THE CASE OF THE EMIGRANT SHIP "MILLA". BELFAST MANOR COURT - THURSDAY.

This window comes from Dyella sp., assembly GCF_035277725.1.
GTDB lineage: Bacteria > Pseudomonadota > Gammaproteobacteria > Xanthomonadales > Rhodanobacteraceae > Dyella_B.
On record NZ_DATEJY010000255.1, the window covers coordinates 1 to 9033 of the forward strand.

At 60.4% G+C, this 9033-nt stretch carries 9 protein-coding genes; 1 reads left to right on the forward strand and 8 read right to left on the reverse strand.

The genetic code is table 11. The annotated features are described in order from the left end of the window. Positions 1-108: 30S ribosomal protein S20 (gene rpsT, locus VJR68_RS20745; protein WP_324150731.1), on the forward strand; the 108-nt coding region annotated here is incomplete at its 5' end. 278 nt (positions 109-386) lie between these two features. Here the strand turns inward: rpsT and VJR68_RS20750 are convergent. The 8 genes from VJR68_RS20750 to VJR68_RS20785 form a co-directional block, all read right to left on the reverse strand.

The painful details connected with the passengers who sailed in the emigrant ship mills, in January, from Belfast, were reproduced in the Belfast Manor Court, as Thursday, together with additional particulars, which shewed [showed?] that besides the presence of disease and death, there was also the grossest immorality prevailing on board - the captain and one of the mates having Scotch mistresses with them, and the crew indulging in every species of debauchery they could commit. To such an extent was this carried on, that the ship might, as in another well-known instance, be properly designated "a floating brothel". It will be recollected that, in the Mercury of the 17th February, we published a long report of the particulars, as they transpired, on the leaving an application before the Magistrates, at Petty Sessions, on the part of one of the passengers, for a return of his passage money from the charter - an application to which the Bench did not accede, owing, as was stated, to want of authority by law. The Milla was a foreign vessel, and was chartered by Mr. Quinn, to convey passengers from Belfast to New York. She had provisions, &c., for 139 adults; and sailed from Belfast on the 18th January. She was inspected by Mr. Joynt, of the Customs, in the absence of the Government inspector, Lieutenant Starke, who, at the time, was labouring under disposition; and Doctor Moore gave clean bills of health. She was detained some ten days in the lough, owing to stress of weather; and, in the meantime, disease broke out, resulting in three deaths - two of them children - from small-pox, whose bodies were thrown overboard, though the vessel was at anchor; and the captain, who could not speak a word of English, or understand it, was besought, by signals, to allow a person to proceed to shore to bury them. He was an Austrian, and all the crew laboured under the same ignorance of the English language, except the second mate, who could jabble a little, which was but imperfectly understood, and he, it appeared, scarcely comprehended what was said to him by the passengers. The ship, thus commanded and manned, proceeded to sea, with disease on board, though the attention of the clerk of the charter was, as was given in evidnece at the Petty Sessions, called to it; and got as far as Waterford, when the captain turned back to Belfast, from what cause is not exactly known - some alleging that he was incompetent to navigate the ship, and other stating that it was from want of water and provisions. When the ship arrived here, her condition was of a frightful character, from the spread of disease and filth. About forty of the passengers then left her, afraid to remain in the midst of disease and pollution of every sort. It also appeared that, during the short period when the vessel was out, the passengers were supplied with only about half of the water prescribed by the Act of Parliament and had only a half supply of rice served to them. The passengers who left demanded a return of their passage from the charterer, which was refused. The diseased passengers were removed from the ship, by directions of Dr. Moore, who again examined the remainder; and these went to sea with the vessel again, the captain being changed, and a fresh supply of provisions put on board by the charterer. The application before the magistrates for an order in the charterer to refund the passage money to one of the sufferers, named Adamson, being unsuccessful, Mr. Rea, at his own motion, determined to try the question before another tribunal, and he selected the local Manor Court, before its seneschal, S. M'Dowell Elliot, and a jury of twelve men. He now appeared on the part of Patrick and James Duffy, against Mr. Thomas Quinn, charterer of the Milla, to recover from him compensation for the loss and damage sustained, in consequence of a non-fulfilment of his agreement to convey them to America in a proper passenger ship. Mr. Rea, in stating the case, described it as one of the grossest on record. He referred to the hardships the poor people suffered, and inveighed against the charterer for not having placed a proper captain in the command of the ship. There was an Austrian savage and a crew of fifteen, not one of whom, except one, knew a word of English, placed over a numbered of people who could speak nothing else. The captain could not read the charts. He had actually to get one of the passengers to read them for him, and the person not being able to communicate information to him except by signals, he held up three fingers to denote that there were three lights off Waterford. Mr Rea criticised the manner in which Dr. Moore had performed the medical examination, and said that it was perfectly impossible that he could have gone through the duty of examing such a number of people in the admitted space of two hours. He also said that the clerk of the charterer was on board before the ship sailed, and he had been spoken to to remove a boy sick with the small-pox, but he not only refused to do so, but did not report the matter to the customs as he was bound to. There were not brooms supplied to clean 'twixt decks - there was only half the supply of water given. The captain knew neither English nor how to navigate the vessel; and after rambling about till he got as far as Waterford, he turned back to Belfast again. Mr. Rea vehemently censured the captain for his having refused permission for the burial of the bodies of two children who died when the ship was at anchor, and within a short distance of the land. He also referred to the gross immoralities which were practised on board; and said that there was just one female who had escaped contamination at the hands of the captain and the crew. It was fairly a floating brothel and plague ship. Mr. Rea proceeded, at some length, to comment, in the strongest terms of animadversion, on the general features of the case, and then said, the question he would submit to the jury was this - he would demand their verdict on behalf of his clients for compensation of 10 pounds against the charterer, in consequence of a breach of agreement on his part to convey them to America, and they having been obliged to desert the ship, in consequence of the incapacity of the captain, the presence of disease in it, and the outrageous immorality of the crew - all which were sufficent causes to deter them from trusting their lives or their persons to such custody. [We may here state that, during the entire progress of the case, which lasted upwards of six hours, there were continual "scenes" between Mr. Rea and the court, as to the mode of conducting it; the latter calling on the solicitor to restrain himself in the choice of his language, and otherwise taking exception to questions proposed; while Mr. Rea persisted in his course, one time observing that the judge appeared rather as the attormey for the defendant than as the judge of the court.] Mr. Seeds appeared on behalf of the defendant. The evidence given was mainly a repetition of that given on the former court day; and as we have published that, we need not now repeat more then the leading features on this trial. Patrick Duffy, one of the complainants, swore that the vessel lay in the lough 15 days before proceeding to sea; and she was surveyed by Mr. Joynt. Dr. Moore was engaged about an hour and a half or two hours in the medical examinations of the passengers. The witness deposed to the fact that two children, who had died of small-pox, had been thrown overboard, while the ship lay in the Lough; one was tied up in a bag; the other was put into a box. Mr. Seeds was proceeding to cross-examine the witness as to the length of time Dr. Moore was on board, when His Worship said that Mr. Seeds might leave that matter altogether out of consideration; as Dr. Moore's character was an answer to the imputation sought to be put on him. Mr. Rea told his Worship that such an observation, coupled with others that had already fallen from him, was incompatible with the impartiality which, as a judge, he was bound to evince in the progress of a case. It was his business to hear evidence, not to anticipate it, or form opinions not fortified by evidence. His Worship said he knew his own course, and would take it. and if the solicitor did not conduct himself respectfully to the Court, he would use his authority in committing him. Mr. Rea. in reply, said if he did, he would do it at his peril; and he (Mr. Rea) would take his remedy afterwards, as he had successfully done in another case when he was unjustly committed. Mr. Seeds (ironically) - And you got large damages. (A laugh.) Another of the passengers, Margaret Duffy, was then examined. She deposed to having paid 5 pounds for passages; had to leave the ship from the state of filth, disease, and pollution in which it was; demanded her money from Mr. Quinn, who refused it. Joseph Adamson, another of the passengers, and one who made the application, unsuccessfully, to the magistrates, was next examined - In speaking of the medical examination, he said he was the seventeenth on the list; and he was "put through" by Dr. Moore, and a sailor shoved him in, putting him down below. The sixteen persons on the list had been passed in the like manner. Not a single one of them were pronounced unhealthy. The remainder of his evidence was - that in four days after, a young man took ill of small-pox - that a number of passengers who wished to land were refused permission - that Mr. Quinn"s clerk was on board, and after his attention had been called to the sick person, he refused to have him removed - that he (Adamson) was, on Sabbath evening, taken down to the cabin, by the captain, who signalled to him to read the chart for him - that he did so, but the captain not knowing what he said, he put up the three fingers, to signify that here were three lights off Waterford - that the captain stopped the vessel there, though he saw five of the regular liners passing in the full sail - that the day the captain turned was the best day of any they had been out - that they complained of the matter every day- that "the ship was not fit for a Christian to live in" - that "the smell was awful, suffocating"- that the ship was very dirty - that brooms could not be got to sweep her - that half of the passengers were women - that here was gross immorality on the part of the crew - that after the ship came back, he went to Mr. Quinn's office, demanded his passage-money, and got as an answer, that the charterer had no more to do with him. Mr. Seeds cross-examined the witness, who, however, did not vary the testimony given. He added, that some of the male passengers conducted themselves improperly. To a Juror - The crew were worse than the passengers. Was not told before he shipped that the captain and crew could not speak English. Mr. Seeds - Didn't you know well they could not speak English? The witness [A answered the question by saying he had nothing to do with the crew.] Rose Anne Kennedy, another of the passengers, took passages for herslf and three children, and had to leave the ship. She described it as "the next best thing" to one of the former streets of Belfast, which was inhabited solely by females of bad character; - it was a floating brothel. A man with fever was in the next berth to her. He died. Her child took a bowel complaint. The charterer refused her the money she paid him. Mr. Seeds cross-examined the witness, and it appeared that, in order to secure for herself and her children a passage, she had entered into collusion with a man who was to answer as her husband. This, she said, was done under the arrangements of the clerk of the charterer. Wm. [William?] Knox, who had been hired as passengers' cook, at 1 pound for the voyage, with the passage and the rations, said that, in the medical examination, "the people were shoved about like hogs, not Christians." For humanity"s sake, he gave a young man in spotted fever share of his berth. He afterwards died abreast of Carrick, and he "buried him in his berth." (Sensation) There were no ventilators up - they were in his store all the time. He was refused permission to take him ashore before he died. He called Smith's attention to a boy who was sick, and he said he had no authority to remove him. Smith was all that night on board, and he gave him a tin of whiskey. He frequently complained to the captain, and mate, and crew, of the short supplies to the passengers, without redress. They said the water would soon be out, and could give no more, though they were then at anchor, and near land. The witness gave a similar account as the other witnesses of the morality of the ship. He also said that, while lying in the Lough, he went to Carrickfergus, by the directions of the captain, for some provisions, and to bring whatever the crew would want. He brought them whiskey and other things. In cross-examination by Mr. Seeds, he denied that he participated in any immorality; played cards or so, but that was all.